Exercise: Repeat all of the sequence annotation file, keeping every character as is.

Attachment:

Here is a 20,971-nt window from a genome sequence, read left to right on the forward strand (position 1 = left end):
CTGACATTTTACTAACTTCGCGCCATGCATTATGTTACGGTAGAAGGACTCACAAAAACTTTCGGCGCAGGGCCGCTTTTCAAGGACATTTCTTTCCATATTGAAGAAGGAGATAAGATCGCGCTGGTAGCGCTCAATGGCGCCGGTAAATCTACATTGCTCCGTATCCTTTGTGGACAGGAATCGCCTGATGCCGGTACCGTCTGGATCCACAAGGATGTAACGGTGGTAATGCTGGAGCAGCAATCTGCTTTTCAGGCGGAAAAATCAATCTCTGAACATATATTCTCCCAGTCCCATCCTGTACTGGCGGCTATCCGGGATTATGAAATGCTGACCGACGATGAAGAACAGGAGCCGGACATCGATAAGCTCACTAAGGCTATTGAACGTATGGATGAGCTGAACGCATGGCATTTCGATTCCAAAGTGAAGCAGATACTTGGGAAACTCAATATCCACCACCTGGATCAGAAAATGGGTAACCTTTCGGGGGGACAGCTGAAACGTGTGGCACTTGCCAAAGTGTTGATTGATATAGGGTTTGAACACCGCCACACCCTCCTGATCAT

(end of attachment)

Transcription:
Here is a 20,971-nt window from a genome sequence, read left to right on the forward strand (position 1 = left end):
CTGACATTTTACTAACTTCGCGCCATGCATTATGTTACGGTAGAAGGACTCACAAAAACTTTCGGCGCAGGGCCGCTTTTCAAGGACATTTCTTTCCATATTGAAGAAGGAGATAAGATCGCGCTGGTAGCGCTCAATGGCGCCGGTAAATCTACATTGCTCCGTATCCTTTGTGGACAGGAATCGCCTGATGCCGGTACCGTCTGGATCCACAAGGATGTAACGGTGGTAATGCTGGAGCAGCAATCTGCTTTTCAGGCGGAAAAATCAATCTCTGAACATATATTCTCCCAGTCCCATCCTGTACTGGCGGCTATCCGGGATTATGAAATGCTGACCGACGATGAAGAACAGGAGCCGGACATCGATAAGCTCACTAAGGCTATTGAACGTATGGATGAGCTGAACGCATGGCATTTCGATTCCAAAGTGAAGCAGATACTTGGGAAACTCAATATCCACCACCTGGATCAGAAAATGGGTAACCTTTCGGGGGGACAGCTGAAACGTGTGGCACTTGCCAAAGTGTTGATTGATATAGGGTTTGAACACCGCCACACCCTCCTGATCAT